Confirmed (?) Wikileaks' next target is Bank of America (UPDATE)

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69 Responses to “Confirmed (?) Wikileaks' next target is Bank of America (UPDATE)”

  1. Cowicide says:

    Assange compared WikiLeaks’ “persecution” to that endured by Jews in the US in the 1950s.

    I wonder how that went within context? BTW, what happened to the Jews in the US in the 50′s?

  2. Zederbaum says:

    ncinerate: “It’s not the US I’d worry about though. I mean, yeah, they might trump up a honepot scheme to eventually get key players onto US soil and arrested forever, or shut down your finances, or cook up some goofy plot to make your beard fall out, but they’ll -usually- leave you alive.”

    If your profile is high enough, then that’s probably true, not unlike Khodorkovsky’s case in Russia as it happens; after all Litvinenko didn’t have such a profile and the same restrictions didn’t apply.

    Being left alive sure has its advantages, but let’s not get a warm fuzzy feeling regarding the US treatment of its enemies (spare a thought for Bradley Mananing for instance).

    And without that high profile, the situation is likely to be very different indeed, particularly for those who had the cheek to be, say, a Vietnamese or El Salvadoran peasant. Or these days maybe a Reuters journalist or a guest at an Afghani wedding.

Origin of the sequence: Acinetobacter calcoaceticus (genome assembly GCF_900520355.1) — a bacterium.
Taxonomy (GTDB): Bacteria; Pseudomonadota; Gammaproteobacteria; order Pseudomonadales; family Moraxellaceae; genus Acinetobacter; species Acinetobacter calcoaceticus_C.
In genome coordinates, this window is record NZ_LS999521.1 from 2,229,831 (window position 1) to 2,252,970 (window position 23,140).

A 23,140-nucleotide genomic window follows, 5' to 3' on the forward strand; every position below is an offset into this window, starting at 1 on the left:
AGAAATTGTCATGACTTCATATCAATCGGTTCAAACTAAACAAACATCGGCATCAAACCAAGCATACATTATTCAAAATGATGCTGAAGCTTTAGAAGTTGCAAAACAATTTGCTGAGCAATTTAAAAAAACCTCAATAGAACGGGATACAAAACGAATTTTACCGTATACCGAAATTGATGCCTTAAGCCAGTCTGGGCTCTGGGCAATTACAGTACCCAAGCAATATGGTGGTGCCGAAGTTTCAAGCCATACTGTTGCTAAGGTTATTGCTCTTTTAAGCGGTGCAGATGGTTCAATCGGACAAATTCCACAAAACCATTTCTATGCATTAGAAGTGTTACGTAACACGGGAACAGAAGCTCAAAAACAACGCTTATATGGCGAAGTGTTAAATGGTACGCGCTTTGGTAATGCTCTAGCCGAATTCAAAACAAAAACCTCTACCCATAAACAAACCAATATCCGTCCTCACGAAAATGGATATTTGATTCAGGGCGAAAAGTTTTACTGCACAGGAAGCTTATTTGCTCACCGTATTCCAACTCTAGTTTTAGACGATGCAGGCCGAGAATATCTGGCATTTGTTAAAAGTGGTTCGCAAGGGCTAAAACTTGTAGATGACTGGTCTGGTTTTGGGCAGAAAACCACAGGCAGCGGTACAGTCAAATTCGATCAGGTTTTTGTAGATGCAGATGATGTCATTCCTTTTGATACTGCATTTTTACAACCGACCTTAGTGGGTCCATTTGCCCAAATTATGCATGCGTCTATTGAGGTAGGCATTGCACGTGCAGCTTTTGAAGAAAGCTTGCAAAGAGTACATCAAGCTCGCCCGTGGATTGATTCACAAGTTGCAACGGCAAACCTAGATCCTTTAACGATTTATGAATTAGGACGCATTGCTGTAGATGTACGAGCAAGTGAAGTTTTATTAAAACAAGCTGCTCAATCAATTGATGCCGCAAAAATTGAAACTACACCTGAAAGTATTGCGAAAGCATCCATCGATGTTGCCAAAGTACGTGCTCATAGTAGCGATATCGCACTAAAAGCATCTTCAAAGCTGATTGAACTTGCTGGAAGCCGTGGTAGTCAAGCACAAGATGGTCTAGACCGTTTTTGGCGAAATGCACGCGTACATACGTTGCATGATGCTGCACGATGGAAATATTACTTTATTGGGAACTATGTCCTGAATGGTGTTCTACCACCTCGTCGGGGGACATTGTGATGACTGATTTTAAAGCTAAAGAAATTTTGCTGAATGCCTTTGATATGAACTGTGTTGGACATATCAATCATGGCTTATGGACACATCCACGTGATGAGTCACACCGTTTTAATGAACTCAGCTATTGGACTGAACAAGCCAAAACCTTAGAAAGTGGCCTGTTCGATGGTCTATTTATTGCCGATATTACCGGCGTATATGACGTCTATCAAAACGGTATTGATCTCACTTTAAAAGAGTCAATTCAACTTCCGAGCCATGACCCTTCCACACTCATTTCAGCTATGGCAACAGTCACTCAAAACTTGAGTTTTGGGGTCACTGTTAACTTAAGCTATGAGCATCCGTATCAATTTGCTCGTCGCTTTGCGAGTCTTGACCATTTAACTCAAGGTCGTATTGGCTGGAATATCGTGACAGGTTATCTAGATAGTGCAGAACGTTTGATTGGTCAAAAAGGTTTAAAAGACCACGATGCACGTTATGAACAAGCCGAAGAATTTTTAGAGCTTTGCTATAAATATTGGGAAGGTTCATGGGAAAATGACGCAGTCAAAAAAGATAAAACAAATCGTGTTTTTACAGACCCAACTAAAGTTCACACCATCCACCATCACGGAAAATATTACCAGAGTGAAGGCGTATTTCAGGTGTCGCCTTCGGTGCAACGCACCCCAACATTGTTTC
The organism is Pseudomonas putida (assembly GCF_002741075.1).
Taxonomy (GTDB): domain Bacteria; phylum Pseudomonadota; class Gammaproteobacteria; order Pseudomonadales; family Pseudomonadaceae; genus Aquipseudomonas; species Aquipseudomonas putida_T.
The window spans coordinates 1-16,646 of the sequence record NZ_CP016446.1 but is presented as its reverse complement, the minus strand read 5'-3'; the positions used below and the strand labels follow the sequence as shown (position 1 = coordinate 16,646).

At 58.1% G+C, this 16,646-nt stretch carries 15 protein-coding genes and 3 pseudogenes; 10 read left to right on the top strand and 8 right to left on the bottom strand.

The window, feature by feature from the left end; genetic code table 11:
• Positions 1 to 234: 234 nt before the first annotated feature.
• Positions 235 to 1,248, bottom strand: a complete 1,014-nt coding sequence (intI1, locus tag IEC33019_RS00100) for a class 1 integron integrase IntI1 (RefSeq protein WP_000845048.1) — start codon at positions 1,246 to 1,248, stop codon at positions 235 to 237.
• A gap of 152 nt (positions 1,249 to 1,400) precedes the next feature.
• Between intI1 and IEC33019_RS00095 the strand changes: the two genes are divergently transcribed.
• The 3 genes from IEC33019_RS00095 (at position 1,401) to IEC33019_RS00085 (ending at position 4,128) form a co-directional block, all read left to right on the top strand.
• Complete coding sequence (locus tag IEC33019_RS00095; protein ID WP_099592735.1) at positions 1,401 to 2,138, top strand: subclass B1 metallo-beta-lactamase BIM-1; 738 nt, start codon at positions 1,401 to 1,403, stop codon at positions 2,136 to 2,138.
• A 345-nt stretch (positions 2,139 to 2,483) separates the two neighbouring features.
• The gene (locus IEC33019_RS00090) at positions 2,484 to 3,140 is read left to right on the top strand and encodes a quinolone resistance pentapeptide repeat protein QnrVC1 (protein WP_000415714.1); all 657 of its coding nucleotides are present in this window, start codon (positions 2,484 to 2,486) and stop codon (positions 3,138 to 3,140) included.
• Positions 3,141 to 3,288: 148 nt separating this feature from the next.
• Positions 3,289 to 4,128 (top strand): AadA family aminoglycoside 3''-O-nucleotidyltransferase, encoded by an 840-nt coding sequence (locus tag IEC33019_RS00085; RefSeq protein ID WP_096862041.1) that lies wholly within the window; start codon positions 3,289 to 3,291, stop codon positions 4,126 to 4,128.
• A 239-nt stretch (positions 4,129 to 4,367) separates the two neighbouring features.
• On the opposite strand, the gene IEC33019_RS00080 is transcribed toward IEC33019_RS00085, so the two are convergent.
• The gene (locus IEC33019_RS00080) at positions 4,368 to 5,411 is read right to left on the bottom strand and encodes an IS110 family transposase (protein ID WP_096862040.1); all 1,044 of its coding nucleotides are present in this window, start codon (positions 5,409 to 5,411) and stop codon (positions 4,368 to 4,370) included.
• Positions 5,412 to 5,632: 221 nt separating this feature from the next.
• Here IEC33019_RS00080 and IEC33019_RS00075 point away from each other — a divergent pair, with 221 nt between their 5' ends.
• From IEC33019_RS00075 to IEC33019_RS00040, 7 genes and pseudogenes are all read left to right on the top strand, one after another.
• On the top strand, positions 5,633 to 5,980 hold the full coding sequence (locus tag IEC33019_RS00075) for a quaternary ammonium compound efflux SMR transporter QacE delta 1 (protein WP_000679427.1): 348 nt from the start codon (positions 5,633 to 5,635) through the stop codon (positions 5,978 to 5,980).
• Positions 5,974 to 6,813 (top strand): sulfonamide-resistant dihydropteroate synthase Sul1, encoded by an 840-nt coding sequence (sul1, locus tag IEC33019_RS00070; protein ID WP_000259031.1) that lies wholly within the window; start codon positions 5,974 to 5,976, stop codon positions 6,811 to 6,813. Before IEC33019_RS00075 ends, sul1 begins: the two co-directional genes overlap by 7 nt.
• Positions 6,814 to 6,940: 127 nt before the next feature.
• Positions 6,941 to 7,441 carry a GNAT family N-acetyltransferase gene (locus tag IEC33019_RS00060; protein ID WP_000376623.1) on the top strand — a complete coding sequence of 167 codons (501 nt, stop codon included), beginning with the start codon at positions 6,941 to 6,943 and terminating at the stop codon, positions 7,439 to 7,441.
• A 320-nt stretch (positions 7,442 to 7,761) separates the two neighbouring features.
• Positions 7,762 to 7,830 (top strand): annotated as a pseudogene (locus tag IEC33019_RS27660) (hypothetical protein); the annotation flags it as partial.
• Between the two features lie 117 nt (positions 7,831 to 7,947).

3. semiotix says:

    Jews in the US in the 1950s?!

    Is that code for “not by any means perfect, but extremely good considering recent events?”

    I’ll buy that.

    • mdh says:

      We have a black president, but have still never had a Jewish president. Both minorities faced significantly more open discrimination from the public and private sectors at that time. The civil rights movement benefited both minorities over generations to the point that some among us assume it was always the way it is today. It wasn’t.

  4. Jack says:

    Persecution? There really were no “pogroms” or truly hateful acts of persecution in the U.S. towards Jews. Quite the opposite actually. Could he have vaguely been referring to Julius and Ethel Rosenberg?

  5. Rob Beschizza says:

    Maybe he meant McCarthyism in general? Communist sympathisers? That’s just such a weird way to put it.

  6. Church says:

    Maybe a Rosenbergs reference? Not really helping himself there, if so. Rather different circumstances.

  7. jere7my says:

    Well, Milton Berle’s show was cancelled in 1956….

    • Jack says:

      But Car 54 was on in the early 1960s and documented the horrors of Jewish life in America. Like the time an elderly Jewish widower was going to be evicted from her home but nobody could kick here out because she made such delicious food for them everytime somebody came by. And the time some kid was going to have no guests at a Bar Mitzvah until Toody & Muldoon took a paddy wagon filled with prisoners to the Synagogue and saved the day!

  8. Anonymous says:

    Where does it confirm that it is bank of America?

  9. Ted8305 says: